Thanks to Extreme Chocolate

Yesterday’s focus on chocolate, left me craving more… information that is, so I did a little digging, and wanted to share what I found.  The posting below is thanks to

Food of the gods

Theobroma cacao has been cultivated for thousands of years now, originally by the Aztecs, Mayans, and related groups. “Theobroma” means “food of the gods,” since they thought that’s who gave it to them (and who can argue?), while “cacao” derives from the Aztec cacahuatl, the name of the bean itself.

Speaking of cacao beans, they come in large, ridged pods up to a foot long that start out as clusters of little pink and white flowers, and grow directly on the trunk and larger branches of the cacao tree. They can weigh as much as a pound when they’re ripe, which is when they turn yellow to orange in color.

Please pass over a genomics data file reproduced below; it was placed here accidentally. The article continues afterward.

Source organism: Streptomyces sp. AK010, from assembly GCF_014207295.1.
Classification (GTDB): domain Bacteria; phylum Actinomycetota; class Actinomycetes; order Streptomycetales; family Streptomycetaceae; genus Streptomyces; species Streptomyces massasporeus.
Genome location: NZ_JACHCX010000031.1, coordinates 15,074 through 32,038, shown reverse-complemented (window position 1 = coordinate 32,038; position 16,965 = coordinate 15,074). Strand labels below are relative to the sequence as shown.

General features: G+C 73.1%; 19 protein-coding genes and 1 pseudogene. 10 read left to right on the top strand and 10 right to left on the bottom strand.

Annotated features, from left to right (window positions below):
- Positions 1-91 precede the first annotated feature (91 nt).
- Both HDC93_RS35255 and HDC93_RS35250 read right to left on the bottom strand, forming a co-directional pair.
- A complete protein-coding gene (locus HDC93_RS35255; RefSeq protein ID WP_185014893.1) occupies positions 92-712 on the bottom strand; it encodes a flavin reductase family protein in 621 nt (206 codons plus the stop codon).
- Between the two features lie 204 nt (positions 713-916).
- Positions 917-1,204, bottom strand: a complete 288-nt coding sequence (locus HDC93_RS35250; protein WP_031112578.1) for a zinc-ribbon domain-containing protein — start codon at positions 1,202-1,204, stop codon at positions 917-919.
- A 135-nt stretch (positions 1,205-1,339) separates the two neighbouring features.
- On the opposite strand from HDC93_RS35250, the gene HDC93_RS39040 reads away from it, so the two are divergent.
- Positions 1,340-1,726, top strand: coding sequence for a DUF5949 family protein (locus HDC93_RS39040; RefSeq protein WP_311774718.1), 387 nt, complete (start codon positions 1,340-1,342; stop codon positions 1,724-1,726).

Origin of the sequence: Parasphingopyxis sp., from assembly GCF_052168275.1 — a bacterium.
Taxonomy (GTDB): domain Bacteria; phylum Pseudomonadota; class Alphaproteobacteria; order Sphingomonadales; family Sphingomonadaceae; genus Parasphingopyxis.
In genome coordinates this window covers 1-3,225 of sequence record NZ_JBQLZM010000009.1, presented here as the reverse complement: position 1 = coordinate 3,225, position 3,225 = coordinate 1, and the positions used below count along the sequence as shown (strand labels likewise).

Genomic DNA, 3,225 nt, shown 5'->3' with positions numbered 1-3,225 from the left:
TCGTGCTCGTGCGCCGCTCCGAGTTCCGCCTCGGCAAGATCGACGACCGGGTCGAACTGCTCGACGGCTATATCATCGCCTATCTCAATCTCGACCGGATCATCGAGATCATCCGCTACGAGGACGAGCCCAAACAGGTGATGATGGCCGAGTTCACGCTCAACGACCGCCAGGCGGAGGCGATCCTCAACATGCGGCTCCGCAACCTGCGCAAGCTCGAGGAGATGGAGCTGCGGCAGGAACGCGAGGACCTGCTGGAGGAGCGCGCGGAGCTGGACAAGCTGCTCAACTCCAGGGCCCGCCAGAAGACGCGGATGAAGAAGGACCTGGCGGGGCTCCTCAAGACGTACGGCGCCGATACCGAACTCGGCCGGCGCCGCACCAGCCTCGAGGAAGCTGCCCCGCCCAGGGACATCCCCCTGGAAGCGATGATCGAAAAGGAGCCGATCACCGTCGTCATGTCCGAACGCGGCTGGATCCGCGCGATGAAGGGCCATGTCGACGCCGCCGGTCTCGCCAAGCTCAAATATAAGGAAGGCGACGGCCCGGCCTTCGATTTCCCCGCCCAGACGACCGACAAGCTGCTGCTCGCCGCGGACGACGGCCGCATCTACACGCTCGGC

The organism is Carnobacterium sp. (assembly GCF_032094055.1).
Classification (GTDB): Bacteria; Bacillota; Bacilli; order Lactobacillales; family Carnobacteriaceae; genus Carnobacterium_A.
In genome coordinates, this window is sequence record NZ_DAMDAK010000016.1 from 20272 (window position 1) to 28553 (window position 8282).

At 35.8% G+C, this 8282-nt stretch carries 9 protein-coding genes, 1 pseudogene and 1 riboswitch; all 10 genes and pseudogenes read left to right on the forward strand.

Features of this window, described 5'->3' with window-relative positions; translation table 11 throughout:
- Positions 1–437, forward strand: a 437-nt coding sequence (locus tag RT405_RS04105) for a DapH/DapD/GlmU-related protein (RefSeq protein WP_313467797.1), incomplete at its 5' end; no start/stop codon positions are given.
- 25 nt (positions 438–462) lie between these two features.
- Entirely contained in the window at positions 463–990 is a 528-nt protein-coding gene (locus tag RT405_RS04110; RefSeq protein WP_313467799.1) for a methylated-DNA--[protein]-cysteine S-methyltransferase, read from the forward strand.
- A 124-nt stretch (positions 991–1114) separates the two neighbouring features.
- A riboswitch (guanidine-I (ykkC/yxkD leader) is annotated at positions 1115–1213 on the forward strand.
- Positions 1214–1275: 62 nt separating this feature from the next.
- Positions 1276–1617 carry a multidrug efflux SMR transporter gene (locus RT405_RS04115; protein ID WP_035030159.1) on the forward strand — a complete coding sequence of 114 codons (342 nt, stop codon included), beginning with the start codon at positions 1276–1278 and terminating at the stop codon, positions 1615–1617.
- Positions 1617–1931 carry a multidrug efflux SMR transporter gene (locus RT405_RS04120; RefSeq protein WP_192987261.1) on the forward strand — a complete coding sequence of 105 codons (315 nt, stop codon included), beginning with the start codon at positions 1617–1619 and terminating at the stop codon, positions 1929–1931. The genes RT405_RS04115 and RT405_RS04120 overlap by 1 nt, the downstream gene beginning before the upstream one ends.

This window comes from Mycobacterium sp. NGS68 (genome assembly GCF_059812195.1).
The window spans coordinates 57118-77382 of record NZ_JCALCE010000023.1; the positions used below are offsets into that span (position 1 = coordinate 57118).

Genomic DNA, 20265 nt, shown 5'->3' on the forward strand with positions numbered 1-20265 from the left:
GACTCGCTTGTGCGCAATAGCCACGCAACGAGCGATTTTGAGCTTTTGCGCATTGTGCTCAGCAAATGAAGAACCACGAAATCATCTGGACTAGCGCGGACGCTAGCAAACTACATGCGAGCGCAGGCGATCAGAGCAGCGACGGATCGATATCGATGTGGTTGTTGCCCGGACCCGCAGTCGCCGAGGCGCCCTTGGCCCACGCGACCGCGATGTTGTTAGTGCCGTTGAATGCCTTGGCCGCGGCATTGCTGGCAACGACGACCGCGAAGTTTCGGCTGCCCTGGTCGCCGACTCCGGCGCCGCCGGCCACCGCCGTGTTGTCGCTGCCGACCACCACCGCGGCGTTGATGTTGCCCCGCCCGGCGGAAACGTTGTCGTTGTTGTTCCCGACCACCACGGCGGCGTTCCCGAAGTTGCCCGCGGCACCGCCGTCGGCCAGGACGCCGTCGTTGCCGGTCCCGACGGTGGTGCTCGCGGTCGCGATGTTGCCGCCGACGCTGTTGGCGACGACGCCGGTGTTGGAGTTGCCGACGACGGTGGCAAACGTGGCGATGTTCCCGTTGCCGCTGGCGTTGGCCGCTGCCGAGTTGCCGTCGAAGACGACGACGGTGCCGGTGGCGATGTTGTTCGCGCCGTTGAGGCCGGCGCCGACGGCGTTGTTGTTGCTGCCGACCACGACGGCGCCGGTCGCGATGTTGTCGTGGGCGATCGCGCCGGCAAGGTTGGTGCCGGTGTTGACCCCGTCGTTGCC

What a bean!

A typical Theobroma cacao tree takes three to five years to mature, and every year thereafter yields about 20 cacao pods, or pochas, annually. Inside each pocha are 20-60 seeds embedded in a white pulp. Those are the beans themselves, and every one is comprised of up to 50% cocoa butter fat.

It takes 10 pods to produce a kilogram of cocoa paste (kind of a pre-chocolate), so one tree can only provide about two kilograms a year. Fortunately, there are more than 70,000 square kilometers of cacao trees under cultivation in Africa and the Americas. That’s about 17,300,000 acres, which is… well, a whole lot of trees.

A bean of many uses

Back before they invented sugar, the Aztecs mixed the extract of the Theobroma cacaobean with hot chile peppers to make a bracing drink called xocolatl. Don’t knock it — King Moctezuma thought it made him studly, and drank dozens of pitchers a day.

When the natives weren’t making it into xocolatl, they were using the cacao bean for money. It was an important part of the yearly Aztec tribute at one point; and even in modern times, individual beans were used in place of small coins until the 1840s in some areas, including Mexico’s Yucatán peninsula.


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